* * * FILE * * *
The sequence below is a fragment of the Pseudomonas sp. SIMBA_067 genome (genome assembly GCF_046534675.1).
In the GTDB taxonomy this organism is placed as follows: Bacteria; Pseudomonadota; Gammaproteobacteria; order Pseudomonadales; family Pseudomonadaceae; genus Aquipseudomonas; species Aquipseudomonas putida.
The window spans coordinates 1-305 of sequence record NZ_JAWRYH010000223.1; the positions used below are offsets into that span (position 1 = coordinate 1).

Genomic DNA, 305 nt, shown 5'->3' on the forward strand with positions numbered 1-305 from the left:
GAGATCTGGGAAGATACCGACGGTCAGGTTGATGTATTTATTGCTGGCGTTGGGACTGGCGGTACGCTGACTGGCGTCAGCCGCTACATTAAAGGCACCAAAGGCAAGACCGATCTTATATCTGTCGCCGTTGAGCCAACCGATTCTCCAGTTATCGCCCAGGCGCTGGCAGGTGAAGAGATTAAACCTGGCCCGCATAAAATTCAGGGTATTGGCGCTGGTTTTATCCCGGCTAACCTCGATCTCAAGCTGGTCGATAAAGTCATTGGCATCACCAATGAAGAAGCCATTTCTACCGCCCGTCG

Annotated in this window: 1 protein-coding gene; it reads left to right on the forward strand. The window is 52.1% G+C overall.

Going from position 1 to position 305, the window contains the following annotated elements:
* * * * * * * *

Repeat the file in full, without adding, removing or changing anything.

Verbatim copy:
The sequence below is a fragment of the Pseudomonas sp. SIMBA_067 genome (genome assembly GCF_046534675.1).
In the GTDB taxonomy this organism is placed as follows: Bacteria; Pseudomonadota; Gammaproteobacteria; order Pseudomonadales; family Pseudomonadaceae; genus Aquipseudomonas; species Aquipseudomonas putida.
The window spans coordinates 1-305 of sequence record NZ_JAWRYH010000223.1; the positions used below are offsets into that span (position 1 = coordinate 1).

Genomic DNA, 305 nt, shown 5'->3' on the forward strand with positions numbered 1-305 from the left:
GAGATCTGGGAAGATACCGACGGTCAGGTTGATGTATTTATTGCTGGCGTTGGGACTGGCGGTACGCTGACTGGCGTCAGCCGCTACATTAAAGGCACCAAAGGCAAGACCGATCTTATATCTGTCGCCGTTGAGCCAACCGATTCTCCAGTTATCGCCCAGGCGCTGGCAGGTGAAGAGATTAAACCTGGCCCGCATAAAATTCAGGGTATTGGCGCTGGTTTTATCCCGGCTAACCTCGATCTCAAGCTGGTCGATAAAGTCATTGGCATCACCAATGAAGAAGCCATTTCTACCGCCCGTCG

Annotated in this window: 1 protein-coding gene; it reads left to right on the forward strand. The window is 52.1% G+C overall.

Going from position 1 to position 305, the window contains the following annotated elements: